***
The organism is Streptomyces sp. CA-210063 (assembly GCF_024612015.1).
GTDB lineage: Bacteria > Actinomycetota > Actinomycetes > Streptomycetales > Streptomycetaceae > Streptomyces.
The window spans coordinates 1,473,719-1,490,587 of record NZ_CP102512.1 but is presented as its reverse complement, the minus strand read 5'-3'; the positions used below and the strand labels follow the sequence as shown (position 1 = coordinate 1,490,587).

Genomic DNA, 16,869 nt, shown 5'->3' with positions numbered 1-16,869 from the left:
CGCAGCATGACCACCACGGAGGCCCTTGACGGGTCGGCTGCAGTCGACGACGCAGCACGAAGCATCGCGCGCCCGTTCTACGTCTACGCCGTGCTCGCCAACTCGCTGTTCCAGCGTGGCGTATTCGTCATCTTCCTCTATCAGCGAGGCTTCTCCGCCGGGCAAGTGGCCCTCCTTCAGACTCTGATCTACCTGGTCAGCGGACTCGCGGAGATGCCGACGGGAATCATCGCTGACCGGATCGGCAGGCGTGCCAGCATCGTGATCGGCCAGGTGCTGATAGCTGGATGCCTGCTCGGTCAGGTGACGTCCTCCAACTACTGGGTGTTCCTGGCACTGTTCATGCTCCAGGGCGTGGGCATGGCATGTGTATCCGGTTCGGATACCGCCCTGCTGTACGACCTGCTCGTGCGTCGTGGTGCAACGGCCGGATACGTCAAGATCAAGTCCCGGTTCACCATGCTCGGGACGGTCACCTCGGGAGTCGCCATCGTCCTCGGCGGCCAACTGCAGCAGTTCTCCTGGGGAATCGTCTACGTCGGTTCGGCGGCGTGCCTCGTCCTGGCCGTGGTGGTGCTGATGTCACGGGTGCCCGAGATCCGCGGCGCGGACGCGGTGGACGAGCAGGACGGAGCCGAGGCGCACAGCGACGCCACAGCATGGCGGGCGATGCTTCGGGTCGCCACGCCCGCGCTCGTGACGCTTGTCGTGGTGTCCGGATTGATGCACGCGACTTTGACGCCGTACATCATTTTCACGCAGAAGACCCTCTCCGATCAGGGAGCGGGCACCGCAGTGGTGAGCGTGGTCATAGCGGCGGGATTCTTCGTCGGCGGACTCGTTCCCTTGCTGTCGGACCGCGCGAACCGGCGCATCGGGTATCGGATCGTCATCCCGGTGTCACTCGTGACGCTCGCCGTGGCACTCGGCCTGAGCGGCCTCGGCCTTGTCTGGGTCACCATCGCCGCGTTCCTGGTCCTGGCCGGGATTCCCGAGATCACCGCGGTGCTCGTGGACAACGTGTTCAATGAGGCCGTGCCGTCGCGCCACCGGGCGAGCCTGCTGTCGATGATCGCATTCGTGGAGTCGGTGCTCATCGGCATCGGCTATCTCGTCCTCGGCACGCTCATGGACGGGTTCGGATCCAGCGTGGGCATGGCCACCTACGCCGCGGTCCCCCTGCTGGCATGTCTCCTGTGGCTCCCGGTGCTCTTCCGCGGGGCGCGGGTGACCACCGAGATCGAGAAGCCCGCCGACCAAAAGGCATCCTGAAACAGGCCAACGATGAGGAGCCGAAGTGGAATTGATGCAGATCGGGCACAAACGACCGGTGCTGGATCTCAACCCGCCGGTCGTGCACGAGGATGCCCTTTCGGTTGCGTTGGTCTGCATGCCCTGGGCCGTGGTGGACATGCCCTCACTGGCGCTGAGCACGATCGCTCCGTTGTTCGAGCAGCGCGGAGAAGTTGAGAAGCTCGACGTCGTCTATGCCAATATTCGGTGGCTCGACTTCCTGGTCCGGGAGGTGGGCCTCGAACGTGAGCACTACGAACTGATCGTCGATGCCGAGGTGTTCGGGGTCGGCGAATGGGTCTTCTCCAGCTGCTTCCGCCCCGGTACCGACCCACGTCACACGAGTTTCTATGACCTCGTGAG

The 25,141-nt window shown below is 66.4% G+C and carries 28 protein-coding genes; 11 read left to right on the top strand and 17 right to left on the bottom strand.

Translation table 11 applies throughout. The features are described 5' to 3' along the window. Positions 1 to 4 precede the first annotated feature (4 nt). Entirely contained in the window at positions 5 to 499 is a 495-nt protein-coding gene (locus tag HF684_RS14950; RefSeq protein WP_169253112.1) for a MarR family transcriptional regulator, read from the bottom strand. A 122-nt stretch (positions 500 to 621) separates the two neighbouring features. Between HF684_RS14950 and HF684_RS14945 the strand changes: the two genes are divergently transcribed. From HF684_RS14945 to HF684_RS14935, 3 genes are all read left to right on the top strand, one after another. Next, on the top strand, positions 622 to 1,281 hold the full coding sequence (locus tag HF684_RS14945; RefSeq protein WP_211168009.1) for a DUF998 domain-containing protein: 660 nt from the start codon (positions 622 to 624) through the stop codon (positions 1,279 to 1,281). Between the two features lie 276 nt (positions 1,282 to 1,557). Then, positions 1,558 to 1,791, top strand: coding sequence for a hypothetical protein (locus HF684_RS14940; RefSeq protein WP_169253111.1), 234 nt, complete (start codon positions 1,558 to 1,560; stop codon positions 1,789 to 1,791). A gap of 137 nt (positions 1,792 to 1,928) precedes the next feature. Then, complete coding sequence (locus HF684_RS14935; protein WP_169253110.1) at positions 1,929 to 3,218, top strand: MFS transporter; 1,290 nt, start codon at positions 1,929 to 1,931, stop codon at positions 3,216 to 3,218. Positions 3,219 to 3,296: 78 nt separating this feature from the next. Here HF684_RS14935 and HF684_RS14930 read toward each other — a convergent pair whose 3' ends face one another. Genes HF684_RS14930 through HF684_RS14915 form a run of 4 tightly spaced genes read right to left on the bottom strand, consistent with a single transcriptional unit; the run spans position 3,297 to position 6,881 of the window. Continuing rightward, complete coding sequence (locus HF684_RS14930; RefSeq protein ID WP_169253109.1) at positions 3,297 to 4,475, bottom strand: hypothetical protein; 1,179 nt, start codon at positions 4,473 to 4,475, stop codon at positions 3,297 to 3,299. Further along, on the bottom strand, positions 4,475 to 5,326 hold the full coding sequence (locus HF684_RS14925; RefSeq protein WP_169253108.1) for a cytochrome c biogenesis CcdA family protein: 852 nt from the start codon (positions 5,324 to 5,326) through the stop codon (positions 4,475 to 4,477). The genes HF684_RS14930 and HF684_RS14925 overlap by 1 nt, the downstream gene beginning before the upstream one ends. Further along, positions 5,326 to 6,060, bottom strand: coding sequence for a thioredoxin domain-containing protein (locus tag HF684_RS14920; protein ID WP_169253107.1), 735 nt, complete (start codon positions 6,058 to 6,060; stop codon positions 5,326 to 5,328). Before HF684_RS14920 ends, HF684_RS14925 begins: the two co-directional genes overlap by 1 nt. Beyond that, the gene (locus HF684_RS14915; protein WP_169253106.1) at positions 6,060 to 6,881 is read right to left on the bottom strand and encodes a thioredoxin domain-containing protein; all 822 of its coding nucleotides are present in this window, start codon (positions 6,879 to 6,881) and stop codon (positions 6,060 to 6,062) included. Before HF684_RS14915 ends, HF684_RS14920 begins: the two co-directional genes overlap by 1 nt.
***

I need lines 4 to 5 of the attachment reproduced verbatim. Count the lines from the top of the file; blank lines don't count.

Genomic DNA, 16,869 nt, shown 5'->3' with positions numbered 1-16,869 from the left:
CGCAGCATGACCACCACGGAGGCCCTTGACGGGTCGGCTGCAGTCGACGACGCAGCACGAAGCATCGCGCGCCCGTTCTACGTCTACGCCGTGCTCGCCAACTCGCTGTTCCAGCGTGGCGTATTCGTCATCTTCCTCTATCAGCGAGGCTTCTCCGCCGGGCAAGTGGCCCTCCTTCAGACTCTGATCTACCTGGTCAGCGGACTCGCGGAGATGCCGACGGGAATCATCGCTGACCGGATCGGCAGGCGTGCCAGCATCGTGATCGGCCAGGTGCTGATAGCTGGATGCCTGCTCGGTCAGGTGACGTCCTCCAACTACTGGGTGTTCCTGGCACTGTTCATGCTCCAGGGCGTGGGCATGGCATGTGTATCCGGTTCGGATACCGCCCTGCTGTACGACCTGCTCGTGCGTCGTGGTGCAACGGCCGGATACGTCAAGATCAAGTCCCGGTTCACCATGCTCGGGACGGTCACCTCGGGAGTCGCCATCGTCCTCGGCGGCCAACTGCAGCAGTTCTCCTGGGGAATCGTCTACGTCGGTTCGGCGGCGTGCCTCGTCCTGGCCGTGGTGGTGCTGATGTCACGGGTGCCCGAGATCCGCGGCGCGGACGCGGTGGACGAGCAGGACGGAGCCGAGGCGCACAGCGACGCCACAGCATGGCGGGCGATGCTTCGGGTCGCCACGCCCGCGCTCGTGACGCTTGTCGTGGTGTCCGGATTGATGCACGCGACTTTGACGCCGTACATCATTTTCACGCAGAAGACCCTCTCCGATCAGGGAGCGGGCACCGCAGTGGTGAGCGTGGTCATAGCGGCGGGATTCTTCGTCGGCGGACTCGTTCCCTTGCTGTCGGACCGCGCGAACCGGCGCATCGGGTATCGGATCGTCATCCCGGTGTCACTCGTGACGCTCGCCGTGGCACTCGGCCTGAGCGGCCTCGGCCTTGTCTGGGTCACCATCGCCGCGTTCCTGGTCCTGGCCGGGATTCCCGAGATCACCGCGGTGCTCGTGGACAACGTGTTCAATGAGGCCGTGCCGTCGCGCCACCGGGCGAGCCTGCTGTCGATGATCGCATTCGTGGAGTCGGTGCTCATCGGCATCGGCTATCTCGTCCTCGGCACGCTCATGGACGGGTTCGGATCCAGCGTGGGCATGGCCACCTACGCCGCGGTCCCCCTGCTGGCATGTCTCCTGTGGCTCCCGGTGCTCTTCCGCGGGGCGCGGGTGACCACCGAGATCGAGAAGCCCGCCGACCAAAAGGCATCCTGAAACAGGCCAACGATGAGGAGCCGAAGTGGAATTGATGCAGATCGGGCACAAACGACCGGTGCTGGATCTCAACCCGCCGGTCGTGCACGAGGATGCCCTTTCGGTTGCGTTGGTCTGCATGCCCTGGGCCGTGGTGGACATGCCCTCACTGGCGCTGAGCACGATCGCTCCGTTGTTCGAGCAGCGCGGAGAAGTTGAGAAGCTCGACGTCGTCTATGCCAATATTCGGTGGCTCGACTTCCTGGTCCGGGAGGTGGGCCTCGAACGTGAGCACTACGAACTGATCGTCGATGCCGAGGTGTTCGGGGTCGGCGAATGGGTCTTCTCCAGCTGCTTCCGCCCCGGTACCGACCCACGTCACACGAGTTTCTATGACCTCGTGAG